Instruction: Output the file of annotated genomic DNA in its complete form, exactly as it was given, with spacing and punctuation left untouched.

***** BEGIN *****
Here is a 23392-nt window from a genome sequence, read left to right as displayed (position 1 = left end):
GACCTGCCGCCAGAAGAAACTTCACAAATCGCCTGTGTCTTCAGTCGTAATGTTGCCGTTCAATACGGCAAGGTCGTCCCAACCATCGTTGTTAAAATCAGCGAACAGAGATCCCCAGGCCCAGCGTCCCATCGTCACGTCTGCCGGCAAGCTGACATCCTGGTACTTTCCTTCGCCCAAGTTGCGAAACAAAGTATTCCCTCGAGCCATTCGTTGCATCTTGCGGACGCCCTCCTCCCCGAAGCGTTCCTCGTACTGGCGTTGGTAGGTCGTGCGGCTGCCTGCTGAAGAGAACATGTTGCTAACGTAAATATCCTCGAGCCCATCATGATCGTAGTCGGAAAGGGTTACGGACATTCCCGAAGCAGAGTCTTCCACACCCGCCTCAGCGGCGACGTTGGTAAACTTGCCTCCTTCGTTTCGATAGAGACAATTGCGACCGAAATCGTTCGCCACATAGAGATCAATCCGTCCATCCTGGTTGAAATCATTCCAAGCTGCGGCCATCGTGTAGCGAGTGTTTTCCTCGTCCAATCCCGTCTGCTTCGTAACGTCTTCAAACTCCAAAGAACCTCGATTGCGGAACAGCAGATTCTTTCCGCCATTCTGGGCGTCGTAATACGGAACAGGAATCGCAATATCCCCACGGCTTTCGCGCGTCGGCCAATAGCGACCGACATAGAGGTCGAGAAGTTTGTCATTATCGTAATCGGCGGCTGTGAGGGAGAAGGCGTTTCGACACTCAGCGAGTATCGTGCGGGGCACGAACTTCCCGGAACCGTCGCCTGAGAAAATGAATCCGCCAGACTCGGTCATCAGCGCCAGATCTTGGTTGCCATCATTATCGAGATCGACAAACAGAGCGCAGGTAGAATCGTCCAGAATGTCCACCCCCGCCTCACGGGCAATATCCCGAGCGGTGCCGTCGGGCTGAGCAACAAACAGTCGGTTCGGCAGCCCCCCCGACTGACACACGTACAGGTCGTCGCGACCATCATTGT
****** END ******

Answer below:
Here is a 23392-nt window from a genome sequence, read left to right as displayed (position 1 = left end):
GACCTGCCGCCAGAAGAAACTTCACAAATCGCCTGTGTCTTCAGTCGTAATGTTGCCGTTCAATACGGCAAGGTCGTCCCAACCATCGTTGTTAAAATCAGCGAACAGAGATCCCCAGGCCCAGCGTCCCATCGTCACGTCTGCCGGCAAGCTGACATCCTGGTACTTTCCTTCGCCCAAGTTGCGAAACAAAGTATTCCCTCGAGCCATTCGTTGCATCTTGCGGACGCCCTCCTCCCCGAAGCGTTCCTCGTACTGGCGTTGGTAGGTCGTGCGGCTGCCTGCTGAAGAGAACATGTTGCTAACGTAAATATCCTCGAGCCCATCATGATCGTAGTCGGAAAGGGTTACGGACATTCCCGAAGCAGAGTCTTCCACACCCGCCTCAGCGGCGACGTTGGTAAACTTGCCTCCTTCGTTTCGATAGAGACAATTGCGACCGAAATCGTTCGCCACATAGAGATCAATCCGTCCATCCTGGTTGAAATCATTCCAAGCTGCGGCCATCGTGTAGCGAGTGTTTTCCTCGTCCAATCCCGTCTGCTTCGTAACGTCTTCAAACTCCAAAGAACCTCGATTGCGGAACAGCAGATTCTTTCCGCCATTCTGGGCGTCGTAATACGGAACAGGAATCGCAATATCCCCACGGCTTTCGCGCGTCGGCCAATAGCGACCGACATAGAGGTCGAGAAGTTTGTCATTATCGTAATCGGCGGCTGTGAGGGAGAAGGCGTTTCGACACTCAGCGAGTATCGTGCGGGGCACGAACTTCCCGGAACCGTCGCCTGAGAAAATGAATCCGCCAGACTCGGTCATCAGCGCCAGATCTTGGTTGCCATCATTATCGAGATCGACAAACAGAGCGCAGGTAGAATCGTCCAGAATGTCCACCCCCGCCTCACGGGCAATATCCCGAGCGGTGCCGTCGGGCTGAGCAACAAACAGTCGGTTCGGCAGCCCCCCCGACTGACACACGTACAGGTCGTCGCGACCATCATTGT